When creating a California Employee Handbook, finding and including all of the required policies can be daunting. California has more required policies than any other state, including multiple cities that have their own required policies. Whether all of your employees are based in California or only a handful are, you will need to provide a California-specific handbook. This is important for employers because it keeps companies and employees aligned. Having a clear employee handbook with all of the relevant policies keeps companies out of hot water.
While there are many policies required for all states that you will need to include in your California Employee Handbook, there are quite a few policies that California specifically requires employers to include in their handbooks. These policies apply to all cities in the state of California.
Many California cities have additional required policies if employees are based in one of the following cities. Here is a sampling of some of the most important policies required for each of these cities, followed by their breakdown. Policies for cities change frequently and this list is not exhaustive.
City of Emeryville
City of Berkeley
City of Los Angeles
City of Oakland
City of San Diego
City of Santa Monica
City of San Francisco
There are policies required by federal law in all 50 states, and so they must be included in your handbook no matter what state your employees are based in. Some of the most important policies are outlined here, however, all federal policies should be included in your handbook.
Creating a new handbook only takes a few minutes. And it’s easy. You can get started by answering a few interactive questions about your company. A few examples:
In all businesses, building a strong company culture can be essential to boosting morale and aligning employees. Arguably, it is even more key for small businesses. With a small team, the impact of a strong culture is made more apparent. Here are some important things to remember when building a strong company culture.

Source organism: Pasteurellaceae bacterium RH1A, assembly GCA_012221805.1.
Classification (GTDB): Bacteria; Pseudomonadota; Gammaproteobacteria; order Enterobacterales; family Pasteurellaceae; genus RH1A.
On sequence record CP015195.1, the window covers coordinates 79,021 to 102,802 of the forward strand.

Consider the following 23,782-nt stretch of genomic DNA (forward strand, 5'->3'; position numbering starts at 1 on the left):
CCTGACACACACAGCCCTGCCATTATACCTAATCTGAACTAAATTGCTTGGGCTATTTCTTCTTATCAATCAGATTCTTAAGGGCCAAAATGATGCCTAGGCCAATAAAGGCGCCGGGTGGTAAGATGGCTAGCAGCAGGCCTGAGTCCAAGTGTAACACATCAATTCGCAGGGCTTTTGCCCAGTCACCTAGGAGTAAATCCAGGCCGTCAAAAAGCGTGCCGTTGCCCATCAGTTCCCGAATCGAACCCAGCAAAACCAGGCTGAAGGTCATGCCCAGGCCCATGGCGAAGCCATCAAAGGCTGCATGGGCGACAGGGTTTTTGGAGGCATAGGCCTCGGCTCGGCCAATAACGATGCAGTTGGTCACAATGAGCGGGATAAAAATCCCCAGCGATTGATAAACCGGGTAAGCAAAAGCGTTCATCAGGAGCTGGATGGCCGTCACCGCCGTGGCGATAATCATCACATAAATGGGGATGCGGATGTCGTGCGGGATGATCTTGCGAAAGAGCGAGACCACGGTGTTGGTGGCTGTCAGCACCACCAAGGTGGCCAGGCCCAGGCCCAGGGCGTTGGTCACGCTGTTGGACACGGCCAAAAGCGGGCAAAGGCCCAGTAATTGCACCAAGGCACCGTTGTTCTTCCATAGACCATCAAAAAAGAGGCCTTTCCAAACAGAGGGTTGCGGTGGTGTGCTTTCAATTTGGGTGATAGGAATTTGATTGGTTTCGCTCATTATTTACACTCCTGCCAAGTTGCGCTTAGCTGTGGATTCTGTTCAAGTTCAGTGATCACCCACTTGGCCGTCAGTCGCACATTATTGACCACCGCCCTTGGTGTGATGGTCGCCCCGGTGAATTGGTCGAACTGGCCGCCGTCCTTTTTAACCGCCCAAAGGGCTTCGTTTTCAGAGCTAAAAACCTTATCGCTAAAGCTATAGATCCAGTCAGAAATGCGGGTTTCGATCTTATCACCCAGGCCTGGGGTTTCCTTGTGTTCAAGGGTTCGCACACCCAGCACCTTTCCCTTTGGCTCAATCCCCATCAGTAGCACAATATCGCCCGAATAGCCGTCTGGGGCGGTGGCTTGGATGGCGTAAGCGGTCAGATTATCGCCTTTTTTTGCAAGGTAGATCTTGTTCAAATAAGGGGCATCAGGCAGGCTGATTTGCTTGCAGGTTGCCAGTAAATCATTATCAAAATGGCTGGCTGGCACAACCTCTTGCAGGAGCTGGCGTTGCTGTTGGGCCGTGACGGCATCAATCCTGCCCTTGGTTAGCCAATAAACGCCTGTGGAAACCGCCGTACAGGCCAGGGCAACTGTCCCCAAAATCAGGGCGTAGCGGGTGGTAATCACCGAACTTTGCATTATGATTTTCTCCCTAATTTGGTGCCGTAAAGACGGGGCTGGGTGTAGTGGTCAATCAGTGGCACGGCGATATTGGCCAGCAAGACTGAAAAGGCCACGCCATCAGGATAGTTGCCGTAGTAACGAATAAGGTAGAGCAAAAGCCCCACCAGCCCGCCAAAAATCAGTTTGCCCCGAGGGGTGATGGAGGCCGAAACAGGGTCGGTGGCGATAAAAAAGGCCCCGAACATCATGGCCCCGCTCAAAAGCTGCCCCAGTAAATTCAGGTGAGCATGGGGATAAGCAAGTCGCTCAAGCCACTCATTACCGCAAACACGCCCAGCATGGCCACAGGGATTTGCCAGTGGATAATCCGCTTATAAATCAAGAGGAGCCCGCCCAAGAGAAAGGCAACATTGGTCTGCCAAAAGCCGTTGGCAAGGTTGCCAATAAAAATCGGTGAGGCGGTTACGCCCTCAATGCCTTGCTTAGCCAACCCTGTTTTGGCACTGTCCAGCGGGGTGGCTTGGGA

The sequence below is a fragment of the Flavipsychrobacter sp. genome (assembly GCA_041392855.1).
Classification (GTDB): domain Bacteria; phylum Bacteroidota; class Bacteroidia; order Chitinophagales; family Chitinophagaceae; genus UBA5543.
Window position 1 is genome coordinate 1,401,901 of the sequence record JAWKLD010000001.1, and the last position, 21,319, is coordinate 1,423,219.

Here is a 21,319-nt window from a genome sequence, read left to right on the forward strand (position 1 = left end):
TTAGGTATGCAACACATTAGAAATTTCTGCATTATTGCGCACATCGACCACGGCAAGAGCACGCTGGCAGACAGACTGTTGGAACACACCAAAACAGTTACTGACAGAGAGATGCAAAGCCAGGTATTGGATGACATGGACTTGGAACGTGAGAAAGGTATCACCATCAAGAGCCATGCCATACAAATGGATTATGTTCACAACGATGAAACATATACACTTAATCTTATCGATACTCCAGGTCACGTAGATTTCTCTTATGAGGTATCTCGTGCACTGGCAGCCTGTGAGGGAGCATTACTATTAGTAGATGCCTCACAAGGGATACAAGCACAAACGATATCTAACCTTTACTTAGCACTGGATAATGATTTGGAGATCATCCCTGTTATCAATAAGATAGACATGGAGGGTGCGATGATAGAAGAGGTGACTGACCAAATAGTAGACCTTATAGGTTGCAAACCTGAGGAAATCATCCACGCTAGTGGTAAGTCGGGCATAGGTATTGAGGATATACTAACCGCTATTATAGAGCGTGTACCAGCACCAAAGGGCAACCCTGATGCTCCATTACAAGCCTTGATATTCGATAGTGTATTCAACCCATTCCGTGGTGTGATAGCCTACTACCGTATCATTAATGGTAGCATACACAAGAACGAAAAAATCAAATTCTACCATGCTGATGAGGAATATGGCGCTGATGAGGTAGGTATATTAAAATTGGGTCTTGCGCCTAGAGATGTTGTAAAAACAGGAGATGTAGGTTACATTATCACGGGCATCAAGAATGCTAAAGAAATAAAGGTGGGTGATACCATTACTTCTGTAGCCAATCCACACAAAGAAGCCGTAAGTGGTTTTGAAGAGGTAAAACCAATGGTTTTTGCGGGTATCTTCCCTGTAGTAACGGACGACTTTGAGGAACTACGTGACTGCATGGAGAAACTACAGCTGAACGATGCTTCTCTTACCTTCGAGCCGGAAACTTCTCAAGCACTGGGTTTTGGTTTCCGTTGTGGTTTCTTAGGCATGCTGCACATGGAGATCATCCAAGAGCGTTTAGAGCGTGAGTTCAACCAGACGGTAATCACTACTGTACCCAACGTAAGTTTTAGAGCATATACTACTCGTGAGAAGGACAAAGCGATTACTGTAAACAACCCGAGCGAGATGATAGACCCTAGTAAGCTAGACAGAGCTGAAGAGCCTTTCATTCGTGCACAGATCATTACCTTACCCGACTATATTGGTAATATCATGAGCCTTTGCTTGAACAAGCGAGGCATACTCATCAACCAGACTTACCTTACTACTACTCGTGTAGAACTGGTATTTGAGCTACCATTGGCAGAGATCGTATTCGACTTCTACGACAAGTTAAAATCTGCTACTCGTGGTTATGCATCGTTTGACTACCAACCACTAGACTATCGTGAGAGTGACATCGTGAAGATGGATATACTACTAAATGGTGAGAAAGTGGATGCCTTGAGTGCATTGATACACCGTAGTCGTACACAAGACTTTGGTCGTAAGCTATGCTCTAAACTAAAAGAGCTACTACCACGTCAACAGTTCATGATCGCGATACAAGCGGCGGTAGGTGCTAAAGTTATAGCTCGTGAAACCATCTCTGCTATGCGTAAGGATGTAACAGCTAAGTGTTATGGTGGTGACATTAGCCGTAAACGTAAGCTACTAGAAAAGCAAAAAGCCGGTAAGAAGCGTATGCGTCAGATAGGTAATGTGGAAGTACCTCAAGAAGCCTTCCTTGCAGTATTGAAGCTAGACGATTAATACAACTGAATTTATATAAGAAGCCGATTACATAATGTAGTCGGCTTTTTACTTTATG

Evaluate Your Current Culture
Since company culture is primarily determined at the top, here are some key questions to ask your leadership team to evaluate where your culture currently stands:
Set Your Goals
From your answers to the previous questions, pinpoint what is lacking and make goals to improve on those areas. This could mean having clearer communication for employee expectations, defining company values, or creating monthly team-building activities to build morale.
Respecting Employee's Work-Life Balance
A large part of communicating that your company values its employees is demonstrating respect for their lives outside of work. A strong employee handbook can allow this to be done in a clear, effective way. Company leaders should detail expectations, but also be open about their own work-life balance to build transparency. Trust is key in a great company, and when leaders show genuine empathy for employee responsibilities at home, a foundation for transparency and cooperation is built.
The Link Between Culture and Happiness
Many surveys and analyses of employee feedback indicate that the majority of employees care as much about the culture of the company they work for as their salary. In small companies, culture is frequently undervalued. In order to reduce turnovers and increase recruitment, companies need to understand that there is a link between strong culture and the one important question employees think about regularly: “Am I happy working here?”.
Understanding and Communicating Your Company’s Culture
In order to effectively communicate your company's culture, you need to understand it. By asking your team the right questions, setting goals, and valuing employees, you can be sure to be on the right track.
Communicating this culture is an essential next step toward aligning with your employees. Not every culture is a good fit for every employee, and being honest upfront is important for making sure you are hiring employees best aligned not only with the skills a company requires, but the culture of the workplace. Research shows that when looking for a job, 77% of people polled would consider a company’s culture and work atmosphere before applying. By clearly communicating your company culture up front, you can ensure that more candidates who align with your team values will apply for a position.
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